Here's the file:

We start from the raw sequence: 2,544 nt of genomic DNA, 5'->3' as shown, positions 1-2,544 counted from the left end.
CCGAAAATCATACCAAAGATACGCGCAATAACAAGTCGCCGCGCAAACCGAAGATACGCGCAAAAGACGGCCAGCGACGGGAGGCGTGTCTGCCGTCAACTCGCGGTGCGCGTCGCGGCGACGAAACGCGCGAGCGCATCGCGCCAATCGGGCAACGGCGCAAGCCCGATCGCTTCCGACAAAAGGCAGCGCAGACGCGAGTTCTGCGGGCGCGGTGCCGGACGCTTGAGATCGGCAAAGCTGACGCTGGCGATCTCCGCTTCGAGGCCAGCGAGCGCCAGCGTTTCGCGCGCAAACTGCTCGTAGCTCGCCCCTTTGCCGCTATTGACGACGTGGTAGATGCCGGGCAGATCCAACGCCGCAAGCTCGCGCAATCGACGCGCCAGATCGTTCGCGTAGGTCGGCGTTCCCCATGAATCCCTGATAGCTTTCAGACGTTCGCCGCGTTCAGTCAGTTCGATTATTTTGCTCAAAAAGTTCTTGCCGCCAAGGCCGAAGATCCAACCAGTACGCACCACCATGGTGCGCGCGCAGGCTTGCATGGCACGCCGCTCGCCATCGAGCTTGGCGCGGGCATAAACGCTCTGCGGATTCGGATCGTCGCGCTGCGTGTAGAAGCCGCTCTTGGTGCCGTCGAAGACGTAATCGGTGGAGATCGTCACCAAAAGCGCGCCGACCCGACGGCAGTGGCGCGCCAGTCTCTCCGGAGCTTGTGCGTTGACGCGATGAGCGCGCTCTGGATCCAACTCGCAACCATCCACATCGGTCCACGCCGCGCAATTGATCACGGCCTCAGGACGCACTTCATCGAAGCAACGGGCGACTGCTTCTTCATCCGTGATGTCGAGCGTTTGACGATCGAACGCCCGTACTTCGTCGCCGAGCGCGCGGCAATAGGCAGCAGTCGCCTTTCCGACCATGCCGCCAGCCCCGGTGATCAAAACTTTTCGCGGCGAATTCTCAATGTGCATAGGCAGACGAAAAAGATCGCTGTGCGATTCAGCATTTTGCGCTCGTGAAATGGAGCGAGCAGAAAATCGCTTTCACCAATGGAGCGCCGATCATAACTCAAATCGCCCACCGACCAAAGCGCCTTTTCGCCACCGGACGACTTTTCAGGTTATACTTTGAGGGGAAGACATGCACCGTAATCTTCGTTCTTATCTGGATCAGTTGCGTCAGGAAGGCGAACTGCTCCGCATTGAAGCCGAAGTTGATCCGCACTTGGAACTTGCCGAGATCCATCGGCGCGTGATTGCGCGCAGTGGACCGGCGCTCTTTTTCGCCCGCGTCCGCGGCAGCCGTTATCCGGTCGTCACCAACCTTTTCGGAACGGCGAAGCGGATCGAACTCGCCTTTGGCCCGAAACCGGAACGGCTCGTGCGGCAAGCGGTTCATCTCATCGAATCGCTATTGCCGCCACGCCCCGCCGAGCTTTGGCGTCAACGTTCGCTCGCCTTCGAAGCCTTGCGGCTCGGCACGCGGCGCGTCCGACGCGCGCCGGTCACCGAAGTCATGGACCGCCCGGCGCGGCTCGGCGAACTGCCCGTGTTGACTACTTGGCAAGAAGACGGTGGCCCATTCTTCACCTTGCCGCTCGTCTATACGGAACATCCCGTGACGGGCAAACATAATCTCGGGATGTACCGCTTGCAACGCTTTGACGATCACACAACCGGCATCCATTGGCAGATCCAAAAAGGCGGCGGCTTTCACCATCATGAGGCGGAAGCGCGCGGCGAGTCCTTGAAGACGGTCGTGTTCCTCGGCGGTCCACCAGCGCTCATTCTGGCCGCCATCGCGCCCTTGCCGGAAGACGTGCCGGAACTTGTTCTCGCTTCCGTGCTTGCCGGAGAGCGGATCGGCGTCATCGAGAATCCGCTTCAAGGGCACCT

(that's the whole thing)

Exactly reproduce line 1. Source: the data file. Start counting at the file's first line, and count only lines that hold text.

We start from the raw sequence: 2,544 nt of genomic DNA, 5'->3' as shown, positions 1-2,544 counted from the left end.